Questions about Cataract Eye Surgery
The following information answers questions that we frequently hear from our patients about cataract eye surgery. For more information, please contact our New Hampshire cataract surgeons.
- How do I know if I have cataracts?
- Are there different kinds of cataracts?
- What causes cataracts?
- Do only older people get cataracts?
- Is cataract surgery dangerous to your eyes?
- Is cataract surgery done with a laser?
- How much time must go by before the second eye is treated?
- I wear contact lenses. Can I wear them to your office for cataract surgery?
How do I know if I have cataracts?
At first, it’s hard to tell. You’ll notice some deterioration of your vision, such as more sensitivity to lights at night, colors look less vivid and bright, double vision, or some blurriness. Initially, a new glasses or contact lens prescription might help, but at some point, cataract surgery may become necessary.
Are there different kinds of cataracts?
Yes. Cataract types include:
- Cataracts that affect the center of the lens (nuclear cataracts). A nuclear cataract may at first cause you to become more nearsighted or even experience a temporary improvement in your reading vision. But with time, the lens gradually turns more densely yellow and further clouds your vision.
As the cataract slowly progresses, the lens may even turn brown. Advanced yellowing or browning of the lens can lead to difficulty distinguishing between shades of color.
- Cataracts that affect the edges of the lens (cortical cataracts). A cortical cataract begins as whitish, wedge-shaped opacities or streaks on the outer edge of the lens cortex.
As it slowly progresses, the streaks extend to the center and interfere with light passing through the center of the lens. People with cortical cataracts often experience problems with glare.
- Cataracts that affect the back of the lens (posterior subcapsular cataracts). A posterior subcapsular cataract starts as a small, opaque area that usually forms near the back of the lens, right in the path of light on its way to the retina.
A posterior subcapsular cataract often interferes with your reading vision, reduces your vision in bright light, and causes glare or halos around lights at night.
What causes cataracts?
The causes cannot be clearly defined bu studies suggest some risk factors include:
- Prolonged use of steroids
- Prolonged exposure to ultraviolet light (sunlight)
- Exposure to cosmic radiation
- Over-consumption of alcohol
- Prolonged exposure to air pollution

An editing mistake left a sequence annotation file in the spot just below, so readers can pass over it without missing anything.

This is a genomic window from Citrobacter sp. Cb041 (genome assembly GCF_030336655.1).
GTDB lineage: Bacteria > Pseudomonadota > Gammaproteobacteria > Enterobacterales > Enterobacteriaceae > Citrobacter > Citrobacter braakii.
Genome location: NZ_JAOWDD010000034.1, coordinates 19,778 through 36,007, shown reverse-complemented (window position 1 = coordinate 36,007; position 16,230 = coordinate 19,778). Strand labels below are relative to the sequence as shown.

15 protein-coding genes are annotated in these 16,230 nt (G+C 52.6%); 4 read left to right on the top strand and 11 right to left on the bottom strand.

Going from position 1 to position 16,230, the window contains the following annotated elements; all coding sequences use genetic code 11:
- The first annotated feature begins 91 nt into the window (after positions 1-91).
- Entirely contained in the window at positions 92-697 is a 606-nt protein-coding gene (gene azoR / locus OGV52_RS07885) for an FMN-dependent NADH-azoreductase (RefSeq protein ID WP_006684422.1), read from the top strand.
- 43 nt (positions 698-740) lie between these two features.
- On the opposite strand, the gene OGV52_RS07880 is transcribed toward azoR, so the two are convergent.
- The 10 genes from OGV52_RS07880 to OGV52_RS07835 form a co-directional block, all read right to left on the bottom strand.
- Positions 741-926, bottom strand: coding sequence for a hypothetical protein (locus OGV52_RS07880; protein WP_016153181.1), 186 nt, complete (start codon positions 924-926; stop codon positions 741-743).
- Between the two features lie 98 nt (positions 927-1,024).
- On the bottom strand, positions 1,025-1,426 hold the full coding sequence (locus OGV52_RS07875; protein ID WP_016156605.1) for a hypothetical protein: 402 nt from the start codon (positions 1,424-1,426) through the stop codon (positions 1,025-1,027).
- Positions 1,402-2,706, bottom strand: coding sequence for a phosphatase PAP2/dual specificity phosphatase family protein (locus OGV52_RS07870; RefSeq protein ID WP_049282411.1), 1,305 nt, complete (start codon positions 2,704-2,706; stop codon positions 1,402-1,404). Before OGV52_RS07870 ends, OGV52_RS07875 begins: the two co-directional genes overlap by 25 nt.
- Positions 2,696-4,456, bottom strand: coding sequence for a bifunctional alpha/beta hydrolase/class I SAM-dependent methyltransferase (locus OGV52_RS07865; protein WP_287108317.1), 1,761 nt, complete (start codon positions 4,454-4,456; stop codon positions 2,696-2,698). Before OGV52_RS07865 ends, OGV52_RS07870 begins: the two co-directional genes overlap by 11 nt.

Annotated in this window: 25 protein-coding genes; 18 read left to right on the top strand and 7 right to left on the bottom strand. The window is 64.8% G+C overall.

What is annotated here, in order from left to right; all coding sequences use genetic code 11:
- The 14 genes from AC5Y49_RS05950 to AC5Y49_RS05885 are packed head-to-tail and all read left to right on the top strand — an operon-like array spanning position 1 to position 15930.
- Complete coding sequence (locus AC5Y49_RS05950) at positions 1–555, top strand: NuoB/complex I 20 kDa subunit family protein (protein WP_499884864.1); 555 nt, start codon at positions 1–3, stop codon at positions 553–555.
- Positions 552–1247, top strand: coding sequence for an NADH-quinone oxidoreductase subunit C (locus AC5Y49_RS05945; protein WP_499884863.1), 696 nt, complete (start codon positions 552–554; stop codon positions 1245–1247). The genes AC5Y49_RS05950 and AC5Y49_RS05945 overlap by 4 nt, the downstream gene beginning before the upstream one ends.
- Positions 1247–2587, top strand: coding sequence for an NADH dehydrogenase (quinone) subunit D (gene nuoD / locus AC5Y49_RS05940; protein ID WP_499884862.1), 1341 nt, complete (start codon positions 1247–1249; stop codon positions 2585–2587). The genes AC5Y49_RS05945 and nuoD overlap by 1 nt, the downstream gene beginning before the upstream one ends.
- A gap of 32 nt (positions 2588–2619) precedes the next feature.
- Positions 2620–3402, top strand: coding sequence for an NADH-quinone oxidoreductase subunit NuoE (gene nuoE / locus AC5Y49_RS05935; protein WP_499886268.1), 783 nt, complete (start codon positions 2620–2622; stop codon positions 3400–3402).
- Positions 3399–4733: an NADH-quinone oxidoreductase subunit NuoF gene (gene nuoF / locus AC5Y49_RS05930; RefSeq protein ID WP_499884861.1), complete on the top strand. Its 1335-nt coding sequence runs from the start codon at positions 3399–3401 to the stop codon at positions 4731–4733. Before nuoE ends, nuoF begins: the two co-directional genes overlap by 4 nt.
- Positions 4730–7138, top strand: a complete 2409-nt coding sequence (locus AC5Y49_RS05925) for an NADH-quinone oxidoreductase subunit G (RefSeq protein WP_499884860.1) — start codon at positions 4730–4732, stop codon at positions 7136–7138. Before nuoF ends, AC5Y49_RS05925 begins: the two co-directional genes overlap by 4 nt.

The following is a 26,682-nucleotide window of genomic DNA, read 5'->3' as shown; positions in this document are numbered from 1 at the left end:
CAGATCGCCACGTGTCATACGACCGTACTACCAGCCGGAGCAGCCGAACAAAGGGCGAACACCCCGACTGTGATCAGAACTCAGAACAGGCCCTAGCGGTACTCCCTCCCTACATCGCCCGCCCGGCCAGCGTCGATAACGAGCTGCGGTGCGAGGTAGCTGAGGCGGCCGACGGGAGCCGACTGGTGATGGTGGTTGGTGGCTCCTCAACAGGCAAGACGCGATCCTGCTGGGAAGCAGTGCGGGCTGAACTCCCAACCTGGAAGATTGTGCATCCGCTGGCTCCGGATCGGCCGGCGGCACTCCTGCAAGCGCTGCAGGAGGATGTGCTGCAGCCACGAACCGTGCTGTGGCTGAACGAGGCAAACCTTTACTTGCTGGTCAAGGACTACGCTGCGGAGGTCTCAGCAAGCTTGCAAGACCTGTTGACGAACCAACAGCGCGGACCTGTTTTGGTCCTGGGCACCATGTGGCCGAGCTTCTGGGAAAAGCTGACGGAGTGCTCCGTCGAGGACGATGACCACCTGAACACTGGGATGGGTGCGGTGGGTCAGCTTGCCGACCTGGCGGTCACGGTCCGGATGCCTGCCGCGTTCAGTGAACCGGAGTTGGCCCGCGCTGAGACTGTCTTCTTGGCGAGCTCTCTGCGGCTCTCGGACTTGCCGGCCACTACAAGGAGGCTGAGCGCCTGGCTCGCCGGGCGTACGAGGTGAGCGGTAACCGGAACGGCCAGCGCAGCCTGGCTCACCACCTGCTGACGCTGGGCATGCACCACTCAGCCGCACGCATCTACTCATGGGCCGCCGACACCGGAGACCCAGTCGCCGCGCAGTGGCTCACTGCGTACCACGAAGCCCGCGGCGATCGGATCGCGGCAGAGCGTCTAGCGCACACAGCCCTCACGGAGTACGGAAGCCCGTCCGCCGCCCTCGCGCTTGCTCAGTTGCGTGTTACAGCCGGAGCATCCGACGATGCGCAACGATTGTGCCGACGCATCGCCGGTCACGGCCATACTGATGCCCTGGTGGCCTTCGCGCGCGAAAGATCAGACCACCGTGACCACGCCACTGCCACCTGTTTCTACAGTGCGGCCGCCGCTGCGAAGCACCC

- Exposure to lead
Do only older people get cataracts?
No. Advancing age is certainly a predisposing factor, and by the age of 75 or so, nearly everyone is said to have at least the beginning of a cataract. However, some babies are born with congenital cataracts, some apparently inherited, and others, are the result of the mother having an infectious disease while pregnant, such as chickenpox or German measles. Young healthy patients can also develop cataracts as stated above.
Is cataract surgery dangerous to your eyes?
All surgery carries some risk, and cataract surgery is no exception. However, cataract eye surgery is the most commonly performed procedure in the United States., and if you choose an experienced cataract eye surgeon, risk can be minimal. Our New Hampshire cataract surgery experts help to minimize risk with their experience and bring a superior level of patient comfort to the overall cataract surgery experience.
Is cataract surgery done with a laser?
Most commonly the lens is removed with a technique called “phacoemulsification” using a combination of ultrasound and aspiration to remove the cloudy lens rather than a laser. Also, after some cataract surgeries, the membrane that encloses the eye’s lens may become cloudy after the lens is removed. In these cases, a laser can be used to make a clear opening in that membrane, so that vision isn’t impeded.
How much time must go by before the second eye is treated?
The second surgery can be performed one day after the first surgery, but we prefer to wait at least a week to ensure the first operative eye is healing well.
I wear contact lenses. Can I wear them to your office for cataract surgery?
We will be taking a number of measurements of your eyes. These measurements enable us to measure your unique eye and its characteristics. Contacts specifically alter the shape of your corneal curvature thus altering these measurements. It is important that patients follow these guidelines for contact lens removal prior to their diagnostic evaluation and surgery:
- Soft contact lenses – remove them 5 to 7 days prior to your appointment
- Toric or Soft Astigmatism correcting lenses- remove them for 2 weeks prior to your appointment
- Hard contact lenses -remove them about 8 weeks prior to your appointment.